Transforming our minds for the future struggle

On that day, a number of my colleagues and I went to the White House, where President Bush told us: “I have no beaches to storm, no capital to bomb. The enemy lives in caves and tunnels. We’re going to use million-dollar missiles against $3 tents. We are in a new war with new enemies.”
The world had changed. The question was—and remains—whether we are prepared to change with it. One of the major homeland security concerns that I have is that we continue to view the world as a series of 20th century challenges that can be solved with 20th century solutions. Our task—in Congress, the military, the national security community and academia—is to figure out how to win the future.
Question and answers
Actually, the real question is: “How do we exploit the lessons of the past to secure a safer future?” To do this, we need a transformation in the national security community and its amalgam of institutions: State, Defense, Intelligence, Homeland Security, Justice and so on. But it has to be one that does not limit the definition of transformation to hardware. It also has to be about software. We have to give our Americans on the front lines in the war on terror the right technologies and the critical skills and education to help understand the enemy’s intent and willpower. How do we develop this cognitive transformation? We do it in three ways.
First, we need to incentivize education for national security professionals. We have to rethink how we teach our professionals—whether they are a captain in the Army, an intelligence analyst or a new employee in the Department of Homeland Security—to think in unpredictable environments, putting more value in history, linguistics, area expertise, cultural awareness and Islamic studies.
Second, we need to place more value on and invest more money in the undervalued and underfunded agencies that are laboring to predict and understand the enemies of the future.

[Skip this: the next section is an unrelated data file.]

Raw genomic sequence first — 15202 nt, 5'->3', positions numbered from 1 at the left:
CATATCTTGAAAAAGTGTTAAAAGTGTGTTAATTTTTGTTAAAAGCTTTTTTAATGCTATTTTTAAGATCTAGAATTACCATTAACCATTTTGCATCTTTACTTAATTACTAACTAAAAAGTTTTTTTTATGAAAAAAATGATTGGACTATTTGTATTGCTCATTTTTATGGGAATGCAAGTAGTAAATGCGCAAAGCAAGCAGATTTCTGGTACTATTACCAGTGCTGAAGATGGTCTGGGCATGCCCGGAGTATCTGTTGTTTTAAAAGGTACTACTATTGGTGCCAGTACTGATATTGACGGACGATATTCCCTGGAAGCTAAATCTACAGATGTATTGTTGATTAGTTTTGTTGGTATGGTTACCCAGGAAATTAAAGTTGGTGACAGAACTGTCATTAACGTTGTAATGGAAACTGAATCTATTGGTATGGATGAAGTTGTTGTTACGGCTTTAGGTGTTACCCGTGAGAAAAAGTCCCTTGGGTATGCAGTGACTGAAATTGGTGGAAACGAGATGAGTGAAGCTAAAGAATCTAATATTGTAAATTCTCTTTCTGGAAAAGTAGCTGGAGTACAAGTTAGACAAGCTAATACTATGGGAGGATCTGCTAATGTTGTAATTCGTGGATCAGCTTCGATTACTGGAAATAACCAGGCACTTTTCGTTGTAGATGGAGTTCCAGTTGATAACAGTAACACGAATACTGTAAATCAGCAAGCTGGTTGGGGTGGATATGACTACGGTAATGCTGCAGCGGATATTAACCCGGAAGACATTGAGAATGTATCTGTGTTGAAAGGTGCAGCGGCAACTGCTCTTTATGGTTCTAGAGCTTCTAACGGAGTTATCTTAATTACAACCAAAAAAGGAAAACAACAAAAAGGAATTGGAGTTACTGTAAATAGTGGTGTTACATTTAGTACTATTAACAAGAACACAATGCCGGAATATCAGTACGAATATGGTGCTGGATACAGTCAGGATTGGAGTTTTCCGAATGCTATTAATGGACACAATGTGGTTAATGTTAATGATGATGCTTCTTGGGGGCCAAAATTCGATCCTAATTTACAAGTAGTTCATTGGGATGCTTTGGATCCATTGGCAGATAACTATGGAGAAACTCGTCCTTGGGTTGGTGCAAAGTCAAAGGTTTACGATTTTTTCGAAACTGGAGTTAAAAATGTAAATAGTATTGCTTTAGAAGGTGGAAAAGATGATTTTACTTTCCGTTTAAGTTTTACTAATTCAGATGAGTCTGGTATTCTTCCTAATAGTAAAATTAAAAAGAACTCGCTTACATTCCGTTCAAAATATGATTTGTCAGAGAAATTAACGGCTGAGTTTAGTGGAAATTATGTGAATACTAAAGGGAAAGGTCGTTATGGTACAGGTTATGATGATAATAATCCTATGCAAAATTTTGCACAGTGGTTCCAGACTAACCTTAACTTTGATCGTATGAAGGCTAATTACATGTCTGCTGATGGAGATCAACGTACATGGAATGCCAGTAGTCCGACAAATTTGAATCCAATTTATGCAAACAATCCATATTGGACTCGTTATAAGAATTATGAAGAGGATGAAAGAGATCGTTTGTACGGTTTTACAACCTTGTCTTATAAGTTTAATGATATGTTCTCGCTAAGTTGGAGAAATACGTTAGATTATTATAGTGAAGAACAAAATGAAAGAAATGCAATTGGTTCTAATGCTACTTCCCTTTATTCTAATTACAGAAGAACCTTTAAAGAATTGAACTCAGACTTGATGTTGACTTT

Third, we need to restructure and elevate the professional importance of cultural affairs in national security. We need to reward and promote those who want careers focusing on the cultural aspect of national security.
Our national security apparatus has to be capable of both preemptive strategies and thoughtful post-conflict operations. An effective strategy is one that will use all of our assets: political, diplomatic, intelligence, economic and, when necessary, military.
History’s lessons
I am confident we can do this because it has worked before. In 1986, Congress passed the Goldwater-Nichols Act, bringing about “jointness” in military operations. Now we need a new Goldwater-Nichols, but instead of “jointness,” the buzzword must be “future, future, future.” We need to combine a technological transformation with a cognitive transformation.
As a member of the House Armed Services Committee, I am working to ensure that our military has the necessary cultural tools. In 2004, we made a modest but worthy start, including a provision I wrote in the FY 2004 defense authorization bill directing the Pentagon to report on how our military is preparing soldiers to meet the challenges of a new era.
I also have faith in our ability to change because we always have made the right decisions, reforms and adaptations against our enemies, and against seemingly insurmountable odds.
The world ahead will be filled with other Husseins, bin Ladens and Zarqawis. Our job is to give our people the right hardware and software. I want people to be able to look back on the first days of this dark century and be able to say we made the changes and the investments back then that eventually made our days safer, brighter and better. HST
Rep. Steve Israel is a Democrat representing New York’s 2nd congressional district, which covers parts of Long Island. He is a member of the House Armed Services and Financial Services committees

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